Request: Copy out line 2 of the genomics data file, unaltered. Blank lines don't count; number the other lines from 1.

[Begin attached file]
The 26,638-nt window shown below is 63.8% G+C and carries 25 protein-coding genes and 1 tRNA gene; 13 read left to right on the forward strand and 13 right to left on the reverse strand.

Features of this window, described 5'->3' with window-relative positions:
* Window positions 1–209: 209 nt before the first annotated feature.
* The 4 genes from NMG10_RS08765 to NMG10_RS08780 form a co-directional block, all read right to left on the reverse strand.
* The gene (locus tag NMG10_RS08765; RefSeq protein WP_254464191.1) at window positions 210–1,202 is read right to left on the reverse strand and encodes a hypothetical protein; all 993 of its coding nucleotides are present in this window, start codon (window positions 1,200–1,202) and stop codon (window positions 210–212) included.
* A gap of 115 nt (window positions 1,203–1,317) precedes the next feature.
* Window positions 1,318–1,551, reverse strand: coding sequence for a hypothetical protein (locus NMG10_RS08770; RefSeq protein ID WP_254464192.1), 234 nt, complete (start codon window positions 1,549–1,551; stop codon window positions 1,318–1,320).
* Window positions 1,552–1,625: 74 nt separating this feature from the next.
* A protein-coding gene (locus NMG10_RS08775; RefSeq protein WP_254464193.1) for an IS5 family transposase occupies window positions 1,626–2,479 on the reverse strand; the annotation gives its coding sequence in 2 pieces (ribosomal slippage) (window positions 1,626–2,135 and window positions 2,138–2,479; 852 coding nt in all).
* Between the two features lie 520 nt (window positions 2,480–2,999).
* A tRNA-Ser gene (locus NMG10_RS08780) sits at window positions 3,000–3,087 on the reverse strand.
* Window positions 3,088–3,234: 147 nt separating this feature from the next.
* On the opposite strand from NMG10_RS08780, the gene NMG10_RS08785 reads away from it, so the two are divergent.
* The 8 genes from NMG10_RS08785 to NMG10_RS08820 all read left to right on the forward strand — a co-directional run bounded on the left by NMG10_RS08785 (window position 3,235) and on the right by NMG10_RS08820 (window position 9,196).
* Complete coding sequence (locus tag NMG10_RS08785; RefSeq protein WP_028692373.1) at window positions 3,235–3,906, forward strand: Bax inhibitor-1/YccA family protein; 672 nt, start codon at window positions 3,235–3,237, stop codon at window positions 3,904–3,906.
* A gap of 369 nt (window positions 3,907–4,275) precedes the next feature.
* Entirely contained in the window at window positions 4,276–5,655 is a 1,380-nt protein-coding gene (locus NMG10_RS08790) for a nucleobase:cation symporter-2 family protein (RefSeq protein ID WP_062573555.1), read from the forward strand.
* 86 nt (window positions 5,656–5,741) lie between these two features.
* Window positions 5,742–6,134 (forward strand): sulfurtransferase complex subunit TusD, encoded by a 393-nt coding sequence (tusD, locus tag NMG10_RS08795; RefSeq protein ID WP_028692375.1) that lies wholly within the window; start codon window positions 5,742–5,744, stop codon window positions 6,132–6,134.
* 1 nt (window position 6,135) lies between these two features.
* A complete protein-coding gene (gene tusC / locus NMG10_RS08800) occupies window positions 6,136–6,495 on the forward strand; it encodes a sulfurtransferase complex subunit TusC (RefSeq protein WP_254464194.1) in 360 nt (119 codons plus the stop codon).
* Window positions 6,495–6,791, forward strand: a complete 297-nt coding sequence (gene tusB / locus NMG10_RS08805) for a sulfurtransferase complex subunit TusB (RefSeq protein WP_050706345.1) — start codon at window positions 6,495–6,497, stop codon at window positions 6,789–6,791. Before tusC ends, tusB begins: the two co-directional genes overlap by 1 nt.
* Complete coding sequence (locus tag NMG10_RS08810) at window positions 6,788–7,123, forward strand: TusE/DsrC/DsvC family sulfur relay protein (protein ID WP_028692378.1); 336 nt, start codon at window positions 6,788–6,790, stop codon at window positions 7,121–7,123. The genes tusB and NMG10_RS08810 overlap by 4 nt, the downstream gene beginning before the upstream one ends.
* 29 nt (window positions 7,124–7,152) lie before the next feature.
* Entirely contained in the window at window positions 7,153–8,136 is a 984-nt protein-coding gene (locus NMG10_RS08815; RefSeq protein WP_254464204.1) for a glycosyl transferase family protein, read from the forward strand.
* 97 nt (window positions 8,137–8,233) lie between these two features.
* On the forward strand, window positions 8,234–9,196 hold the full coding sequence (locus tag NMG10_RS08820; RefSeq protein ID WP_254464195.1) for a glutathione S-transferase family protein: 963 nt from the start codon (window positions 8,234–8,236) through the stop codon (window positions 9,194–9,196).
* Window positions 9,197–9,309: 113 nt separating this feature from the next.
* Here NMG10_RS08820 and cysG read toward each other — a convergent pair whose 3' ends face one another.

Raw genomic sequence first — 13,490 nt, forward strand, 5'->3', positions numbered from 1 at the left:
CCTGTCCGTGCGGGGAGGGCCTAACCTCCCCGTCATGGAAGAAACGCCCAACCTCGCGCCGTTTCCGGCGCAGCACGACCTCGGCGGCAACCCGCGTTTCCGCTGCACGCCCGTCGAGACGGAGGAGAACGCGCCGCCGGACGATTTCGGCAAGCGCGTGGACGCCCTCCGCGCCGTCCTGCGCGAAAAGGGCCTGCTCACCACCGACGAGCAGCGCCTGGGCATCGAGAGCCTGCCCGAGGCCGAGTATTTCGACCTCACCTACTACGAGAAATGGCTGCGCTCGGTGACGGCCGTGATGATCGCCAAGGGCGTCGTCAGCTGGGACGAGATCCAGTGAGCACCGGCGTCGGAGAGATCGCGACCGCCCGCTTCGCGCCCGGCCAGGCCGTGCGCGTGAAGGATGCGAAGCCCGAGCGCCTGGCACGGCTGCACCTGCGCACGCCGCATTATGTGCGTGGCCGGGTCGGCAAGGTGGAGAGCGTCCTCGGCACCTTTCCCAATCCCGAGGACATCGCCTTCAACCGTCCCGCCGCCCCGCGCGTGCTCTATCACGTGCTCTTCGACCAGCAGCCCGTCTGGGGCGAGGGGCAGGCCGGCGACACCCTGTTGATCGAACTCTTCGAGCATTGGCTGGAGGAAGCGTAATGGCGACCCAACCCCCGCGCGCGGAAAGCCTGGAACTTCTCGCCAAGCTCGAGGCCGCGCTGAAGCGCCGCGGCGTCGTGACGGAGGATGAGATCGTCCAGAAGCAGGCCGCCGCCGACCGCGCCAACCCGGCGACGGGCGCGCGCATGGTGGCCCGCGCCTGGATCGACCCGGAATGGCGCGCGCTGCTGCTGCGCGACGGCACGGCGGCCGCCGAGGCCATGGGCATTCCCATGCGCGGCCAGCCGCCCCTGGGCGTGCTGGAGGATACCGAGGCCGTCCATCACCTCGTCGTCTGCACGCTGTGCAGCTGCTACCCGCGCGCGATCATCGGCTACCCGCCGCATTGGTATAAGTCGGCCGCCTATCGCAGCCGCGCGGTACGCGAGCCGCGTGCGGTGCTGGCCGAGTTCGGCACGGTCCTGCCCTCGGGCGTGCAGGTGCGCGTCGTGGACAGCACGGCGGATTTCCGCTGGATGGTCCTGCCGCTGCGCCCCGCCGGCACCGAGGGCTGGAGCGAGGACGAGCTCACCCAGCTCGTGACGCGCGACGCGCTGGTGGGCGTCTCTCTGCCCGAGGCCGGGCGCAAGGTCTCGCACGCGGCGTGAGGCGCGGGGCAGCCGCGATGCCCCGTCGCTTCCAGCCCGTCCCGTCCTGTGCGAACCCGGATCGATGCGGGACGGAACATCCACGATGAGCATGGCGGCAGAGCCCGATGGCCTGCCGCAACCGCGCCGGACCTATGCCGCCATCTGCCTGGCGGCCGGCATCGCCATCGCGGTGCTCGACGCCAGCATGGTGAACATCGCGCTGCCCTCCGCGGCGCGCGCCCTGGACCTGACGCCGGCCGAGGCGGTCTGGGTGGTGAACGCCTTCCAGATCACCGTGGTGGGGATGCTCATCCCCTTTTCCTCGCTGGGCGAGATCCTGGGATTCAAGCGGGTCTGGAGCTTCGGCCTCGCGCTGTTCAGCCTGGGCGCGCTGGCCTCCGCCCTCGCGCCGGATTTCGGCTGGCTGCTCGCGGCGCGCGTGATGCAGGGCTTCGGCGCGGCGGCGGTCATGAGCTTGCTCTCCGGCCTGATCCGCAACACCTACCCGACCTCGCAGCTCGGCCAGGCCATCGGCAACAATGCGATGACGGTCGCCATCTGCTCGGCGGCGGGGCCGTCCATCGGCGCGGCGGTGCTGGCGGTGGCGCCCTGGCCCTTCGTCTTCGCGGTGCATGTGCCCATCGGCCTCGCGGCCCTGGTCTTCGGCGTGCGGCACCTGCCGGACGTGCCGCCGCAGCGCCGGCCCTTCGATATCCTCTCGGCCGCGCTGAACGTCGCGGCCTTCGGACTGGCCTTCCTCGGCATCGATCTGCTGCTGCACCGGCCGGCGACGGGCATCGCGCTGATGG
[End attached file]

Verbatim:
Features of this window, described 5'->3' with window-relative positions: